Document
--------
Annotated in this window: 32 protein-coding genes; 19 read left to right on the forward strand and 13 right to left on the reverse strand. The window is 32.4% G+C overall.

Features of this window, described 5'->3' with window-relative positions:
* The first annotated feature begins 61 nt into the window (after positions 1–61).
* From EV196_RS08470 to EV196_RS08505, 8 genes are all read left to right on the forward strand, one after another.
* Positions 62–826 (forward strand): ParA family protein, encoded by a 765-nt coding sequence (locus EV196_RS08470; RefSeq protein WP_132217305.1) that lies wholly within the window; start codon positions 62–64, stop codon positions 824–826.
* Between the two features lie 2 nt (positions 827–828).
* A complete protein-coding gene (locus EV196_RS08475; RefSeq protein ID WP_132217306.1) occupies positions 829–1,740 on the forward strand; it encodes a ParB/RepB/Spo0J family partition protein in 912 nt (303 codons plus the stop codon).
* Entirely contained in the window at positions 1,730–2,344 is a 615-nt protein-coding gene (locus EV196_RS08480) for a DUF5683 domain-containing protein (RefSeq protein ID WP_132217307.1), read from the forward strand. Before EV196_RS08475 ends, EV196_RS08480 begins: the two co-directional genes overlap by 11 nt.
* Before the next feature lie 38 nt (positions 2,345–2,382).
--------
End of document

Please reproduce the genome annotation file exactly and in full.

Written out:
Annotated in this window: 32 protein-coding genes; 19 read left to right on the forward strand and 13 right to left on the reverse strand. The window is 32.4% G+C overall.

Features of this window, described 5'->3' with window-relative positions:
* The first annotated feature begins 61 nt into the window (after positions 1–61).
* From EV196_RS08470 to EV196_RS08505, 8 genes are all read left to right on the forward strand, one after another.
* Positions 62–826 (forward strand): ParA family protein, encoded by a 765-nt coding sequence (locus EV196_RS08470; RefSeq protein WP_132217305.1) that lies wholly within the window; start codon positions 62–64, stop codon positions 824–826.
* Between the two features lie 2 nt (positions 827–828).
* A complete protein-coding gene (locus EV196_RS08475; RefSeq protein ID WP_132217306.1) occupies positions 829–1,740 on the forward strand; it encodes a ParB/RepB/Spo0J family partition protein in 912 nt (303 codons plus the stop codon).
* Entirely contained in the window at positions 1,730–2,344 is a 615-nt protein-coding gene (locus EV196_RS08480) for a DUF5683 domain-containing protein (RefSeq protein ID WP_132217307.1), read from the forward strand. Before EV196_RS08475 ends, EV196_RS08480 begins: the two co-directional genes overlap by 11 nt.
* Before the next feature lie 38 nt (positions 2,345–2,382).